After more than a century of struggling with York Minster’s slippery acoustic, York Musical Society (YMS) has now appeared twice at the Barbican. Let us hope the move becomes permanent, large sacred works aside. Sightlines, acoustic, warmth, comfort, refreshments are all vastly better there. It lacks only an organ.

Both choir and orchestra sounded more relaxed here. Weighing in at exactly 100 voices, the choir showed a new level of commitment, spurred by David Pipe’s decisive baton. Words were better projected, too. Only in some mildly dicey sections of three of Holst’s Hymns from the Rig Veda did diction falter. The early sense of mystery yielded to a beautifully lyrical vision of paradise; its finale was underwhelming but the brass fanfare compensated brilliantly.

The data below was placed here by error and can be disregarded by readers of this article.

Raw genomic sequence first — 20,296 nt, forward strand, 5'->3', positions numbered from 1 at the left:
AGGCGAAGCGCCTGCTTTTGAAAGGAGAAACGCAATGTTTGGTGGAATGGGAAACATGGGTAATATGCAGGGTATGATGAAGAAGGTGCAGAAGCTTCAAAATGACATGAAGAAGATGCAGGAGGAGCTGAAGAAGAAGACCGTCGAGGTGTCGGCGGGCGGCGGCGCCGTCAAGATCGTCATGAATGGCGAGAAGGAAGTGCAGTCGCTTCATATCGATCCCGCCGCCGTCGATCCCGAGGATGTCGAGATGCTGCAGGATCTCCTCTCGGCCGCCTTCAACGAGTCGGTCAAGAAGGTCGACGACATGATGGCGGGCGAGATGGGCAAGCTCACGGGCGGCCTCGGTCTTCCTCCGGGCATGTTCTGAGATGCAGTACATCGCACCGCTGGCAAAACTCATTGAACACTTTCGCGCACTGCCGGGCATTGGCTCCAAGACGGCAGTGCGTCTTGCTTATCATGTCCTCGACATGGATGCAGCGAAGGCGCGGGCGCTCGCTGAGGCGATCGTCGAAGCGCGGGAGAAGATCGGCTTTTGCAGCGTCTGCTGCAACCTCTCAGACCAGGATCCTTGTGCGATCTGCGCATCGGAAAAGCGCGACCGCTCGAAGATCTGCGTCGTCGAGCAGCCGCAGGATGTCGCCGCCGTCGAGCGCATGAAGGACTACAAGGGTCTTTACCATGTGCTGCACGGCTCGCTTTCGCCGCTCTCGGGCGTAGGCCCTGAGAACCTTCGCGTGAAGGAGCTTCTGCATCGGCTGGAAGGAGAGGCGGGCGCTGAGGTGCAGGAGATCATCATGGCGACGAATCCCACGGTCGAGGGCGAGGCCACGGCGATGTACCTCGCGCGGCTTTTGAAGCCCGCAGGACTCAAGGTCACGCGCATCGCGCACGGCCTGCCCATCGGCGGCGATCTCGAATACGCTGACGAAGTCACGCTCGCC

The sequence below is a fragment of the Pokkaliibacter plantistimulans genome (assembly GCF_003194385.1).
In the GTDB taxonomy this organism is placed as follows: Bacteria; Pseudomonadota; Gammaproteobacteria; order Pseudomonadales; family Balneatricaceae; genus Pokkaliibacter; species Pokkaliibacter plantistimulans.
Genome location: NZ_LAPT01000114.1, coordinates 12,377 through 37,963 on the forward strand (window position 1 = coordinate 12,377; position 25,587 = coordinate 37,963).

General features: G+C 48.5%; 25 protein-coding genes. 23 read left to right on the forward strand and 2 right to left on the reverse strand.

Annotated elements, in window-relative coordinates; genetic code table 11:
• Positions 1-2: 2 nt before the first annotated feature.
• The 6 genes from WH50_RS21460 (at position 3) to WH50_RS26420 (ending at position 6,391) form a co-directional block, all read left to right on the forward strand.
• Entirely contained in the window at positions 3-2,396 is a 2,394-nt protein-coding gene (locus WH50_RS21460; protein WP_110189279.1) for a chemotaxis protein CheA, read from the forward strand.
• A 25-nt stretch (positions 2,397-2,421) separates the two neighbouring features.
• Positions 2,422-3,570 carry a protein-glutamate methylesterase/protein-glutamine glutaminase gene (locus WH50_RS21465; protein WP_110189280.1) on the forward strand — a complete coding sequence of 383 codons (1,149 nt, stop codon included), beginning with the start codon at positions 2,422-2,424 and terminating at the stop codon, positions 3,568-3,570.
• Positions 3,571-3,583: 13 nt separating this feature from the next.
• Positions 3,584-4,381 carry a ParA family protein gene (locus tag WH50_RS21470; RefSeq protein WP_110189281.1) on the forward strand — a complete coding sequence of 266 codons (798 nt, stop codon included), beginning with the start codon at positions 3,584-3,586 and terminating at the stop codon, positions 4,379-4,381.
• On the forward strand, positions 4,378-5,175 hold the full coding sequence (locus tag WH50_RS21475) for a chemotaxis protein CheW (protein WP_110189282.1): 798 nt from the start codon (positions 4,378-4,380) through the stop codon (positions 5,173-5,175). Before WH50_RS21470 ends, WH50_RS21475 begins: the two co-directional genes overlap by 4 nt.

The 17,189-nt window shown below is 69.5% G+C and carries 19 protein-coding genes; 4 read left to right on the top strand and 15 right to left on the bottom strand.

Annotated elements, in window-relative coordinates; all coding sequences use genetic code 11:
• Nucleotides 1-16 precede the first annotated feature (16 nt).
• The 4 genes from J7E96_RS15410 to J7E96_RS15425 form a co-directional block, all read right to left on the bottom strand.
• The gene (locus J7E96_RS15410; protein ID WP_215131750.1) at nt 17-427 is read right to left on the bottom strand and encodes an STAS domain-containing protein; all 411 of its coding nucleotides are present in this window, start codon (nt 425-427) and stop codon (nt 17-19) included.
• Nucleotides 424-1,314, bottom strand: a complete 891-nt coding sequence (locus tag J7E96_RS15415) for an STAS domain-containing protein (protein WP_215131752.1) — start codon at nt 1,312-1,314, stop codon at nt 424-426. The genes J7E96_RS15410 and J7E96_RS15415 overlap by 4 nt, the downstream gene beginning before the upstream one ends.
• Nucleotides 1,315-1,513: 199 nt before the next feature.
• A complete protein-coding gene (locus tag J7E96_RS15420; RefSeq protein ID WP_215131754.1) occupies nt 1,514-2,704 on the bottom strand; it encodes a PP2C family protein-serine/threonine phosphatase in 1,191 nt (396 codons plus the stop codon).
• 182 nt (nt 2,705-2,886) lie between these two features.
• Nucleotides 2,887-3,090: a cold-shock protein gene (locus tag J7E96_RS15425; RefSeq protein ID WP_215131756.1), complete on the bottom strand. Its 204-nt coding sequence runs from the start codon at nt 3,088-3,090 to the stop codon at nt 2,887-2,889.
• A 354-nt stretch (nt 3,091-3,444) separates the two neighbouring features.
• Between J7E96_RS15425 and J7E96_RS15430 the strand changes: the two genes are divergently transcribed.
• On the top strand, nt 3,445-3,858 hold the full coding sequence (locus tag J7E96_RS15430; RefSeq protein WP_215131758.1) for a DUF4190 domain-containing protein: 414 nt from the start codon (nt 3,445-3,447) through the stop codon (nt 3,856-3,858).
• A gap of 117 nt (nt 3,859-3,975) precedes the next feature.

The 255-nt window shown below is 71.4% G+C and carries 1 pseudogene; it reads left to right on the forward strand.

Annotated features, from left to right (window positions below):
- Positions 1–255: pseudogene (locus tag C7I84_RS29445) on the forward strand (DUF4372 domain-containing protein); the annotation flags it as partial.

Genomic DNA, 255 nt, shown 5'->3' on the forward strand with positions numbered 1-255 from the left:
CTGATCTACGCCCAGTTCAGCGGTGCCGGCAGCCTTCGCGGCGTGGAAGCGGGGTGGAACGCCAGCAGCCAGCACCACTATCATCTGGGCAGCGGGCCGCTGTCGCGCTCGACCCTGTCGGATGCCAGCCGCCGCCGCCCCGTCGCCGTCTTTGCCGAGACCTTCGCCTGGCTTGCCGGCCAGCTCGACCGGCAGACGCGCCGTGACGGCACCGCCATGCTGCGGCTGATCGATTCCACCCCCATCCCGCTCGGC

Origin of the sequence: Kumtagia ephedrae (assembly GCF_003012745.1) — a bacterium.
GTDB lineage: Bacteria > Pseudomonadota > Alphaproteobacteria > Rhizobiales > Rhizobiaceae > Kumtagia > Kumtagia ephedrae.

The evening, honouring Francis Jackson’s 100th birthday, opened briskly with Vaughan Williams’ English Folk Song Suite and later reverted to his Fantasia on Greensleeves, in which flute and harp solos were succulent. John Holland-Avery brought a witty baritone to the Copland arrangements.

Deft mood changes marked Rutter’s cycle The Sprig Of Thyme, where The Willow Tree and Afton Water were especially poignant, with wry touches throughout from the woodwind principals.

Simple Gifts Review

Dr Francis Jackson attended our concert dedicated to his 100th birthday celebrations. He is shown here with David Pipe and Richard Shephard. 

September 2017

We are now taking bookings for the ever popular Choral Workshop which is themed around Famous Operatic Choruses.

There is a section under the Concerts and Events tab, or go straight to the Eventbrite booking page via this link.

Book early as this is a very popular event and often sells out.

Summer 2017 update

After our packed Mozart concert at York Minster on 24th June 2017, we are enjoying a well-earned rest over the summer and looking forward to another exciting year. Before rehearsals begin, however, we are fundraising at St Crux, The Shambles, York, on Friday 4th August. Come along for bric-a-brac, books and lots of home-made cakes (for which YMS is well-known!). Please come and support us.